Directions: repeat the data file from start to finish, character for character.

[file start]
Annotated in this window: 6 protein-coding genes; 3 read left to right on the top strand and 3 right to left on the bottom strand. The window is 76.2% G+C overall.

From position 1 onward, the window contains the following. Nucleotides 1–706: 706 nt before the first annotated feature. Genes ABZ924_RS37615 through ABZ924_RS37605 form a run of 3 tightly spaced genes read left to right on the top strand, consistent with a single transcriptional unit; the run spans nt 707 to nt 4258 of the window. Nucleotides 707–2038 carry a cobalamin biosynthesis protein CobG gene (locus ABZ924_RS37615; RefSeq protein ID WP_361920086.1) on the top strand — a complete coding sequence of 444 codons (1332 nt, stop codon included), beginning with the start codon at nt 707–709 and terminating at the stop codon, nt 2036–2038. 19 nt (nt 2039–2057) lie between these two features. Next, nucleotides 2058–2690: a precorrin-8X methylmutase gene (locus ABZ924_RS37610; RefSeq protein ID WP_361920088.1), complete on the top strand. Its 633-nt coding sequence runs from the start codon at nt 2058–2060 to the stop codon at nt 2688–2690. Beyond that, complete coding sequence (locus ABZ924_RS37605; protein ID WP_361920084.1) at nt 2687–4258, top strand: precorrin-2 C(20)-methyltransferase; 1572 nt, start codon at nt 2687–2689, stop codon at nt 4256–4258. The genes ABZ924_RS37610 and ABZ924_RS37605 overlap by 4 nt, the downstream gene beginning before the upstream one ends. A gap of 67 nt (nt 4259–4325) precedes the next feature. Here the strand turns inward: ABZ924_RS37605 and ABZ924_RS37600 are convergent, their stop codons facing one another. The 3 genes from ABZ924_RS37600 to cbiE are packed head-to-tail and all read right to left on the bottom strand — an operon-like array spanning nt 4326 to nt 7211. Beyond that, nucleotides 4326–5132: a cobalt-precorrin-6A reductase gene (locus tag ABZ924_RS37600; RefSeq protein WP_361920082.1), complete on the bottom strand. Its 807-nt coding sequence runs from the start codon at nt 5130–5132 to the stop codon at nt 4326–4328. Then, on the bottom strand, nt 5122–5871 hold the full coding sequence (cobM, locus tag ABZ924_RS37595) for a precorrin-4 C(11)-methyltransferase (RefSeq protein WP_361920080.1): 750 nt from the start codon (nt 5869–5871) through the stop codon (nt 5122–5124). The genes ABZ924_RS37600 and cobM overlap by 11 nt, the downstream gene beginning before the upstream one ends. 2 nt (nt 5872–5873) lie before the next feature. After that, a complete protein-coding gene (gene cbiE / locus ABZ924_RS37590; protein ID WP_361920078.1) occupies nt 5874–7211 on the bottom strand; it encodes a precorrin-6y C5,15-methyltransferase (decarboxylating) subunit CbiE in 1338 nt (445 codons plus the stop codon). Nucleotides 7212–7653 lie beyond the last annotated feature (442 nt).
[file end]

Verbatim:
Annotated in this window: 6 protein-coding genes; 3 read left to right on the top strand and 3 right to left on the bottom strand. The window is 76.2% G+C overall.

From position 1 onward, the window contains the following. Nucleotides 1–706: 706 nt before the first annotated feature. Genes ABZ924_RS37615 through ABZ924_RS37605 form a run of 3 tightly spaced genes read left to right on the top strand, consistent with a single transcriptional unit; the run spans nt 707 to nt 4258 of the window. Nucleotides 707–2038 carry a cobalamin biosynthesis protein CobG gene (locus ABZ924_RS37615; RefSeq protein ID WP_361920086.1) on the top strand — a complete coding sequence of 444 codons (1332 nt, stop codon included), beginning with the start codon at nt 707–709 and terminating at the stop codon, nt 2036–2038. 19 nt (nt 2039–2057) lie between these two features. Next, nucleotides 2058–2690: a precorrin-8X methylmutase gene (locus ABZ924_RS37610; RefSeq protein ID WP_361920088.1), complete on the top strand. Its 633-nt coding sequence runs from the start codon at nt 2058–2060 to the stop codon at nt 2688–2690. Beyond that, complete coding sequence (locus ABZ924_RS37605; protein ID WP_361920084.1) at nt 2687–4258, top strand: precorrin-2 C(20)-methyltransferase; 1572 nt, start codon at nt 2687–2689, stop codon at nt 4256–4258. The genes ABZ924_RS37610 and ABZ924_RS37605 overlap by 4 nt, the downstream gene beginning before the upstream one ends. A gap of 67 nt (nt 4259–4325) precedes the next feature. Here the strand turns inward: ABZ924_RS37605 and ABZ924_RS37600 are convergent, their stop codons facing one another. The 3 genes from ABZ924_RS37600 to cbiE are packed head-to-tail and all read right to left on the bottom strand — an operon-like array spanning nt 4326 to nt 7211. Beyond that, nucleotides 4326–5132: a cobalt-precorrin-6A reductase gene (locus tag ABZ924_RS37600; RefSeq protein WP_361920082.1), complete on the bottom strand. Its 807-nt coding sequence runs from the start codon at nt 5130–5132 to the stop codon at nt 4326–4328. Then, on the bottom strand, nt 5122–5871 hold the full coding sequence (cobM, locus tag ABZ924_RS37595) for a precorrin-4 C(11)-methyltransferase (RefSeq protein WP_361920080.1): 750 nt from the start codon (nt 5869–5871) through the stop codon (nt 5122–5124). The genes ABZ924_RS37600 and cobM overlap by 11 nt, the downstream gene beginning before the upstream one ends. 2 nt (nt 5872–5873) lie before the next feature. After that, a complete protein-coding gene (gene cbiE / locus ABZ924_RS37590; protein ID WP_361920078.1) occupies nt 5874–7211 on the bottom strand; it encodes a precorrin-6y C5,15-methyltransferase (decarboxylating) subunit CbiE in 1338 nt (445 codons plus the stop codon). Nucleotides 7212–7653 lie beyond the last annotated feature (442 nt).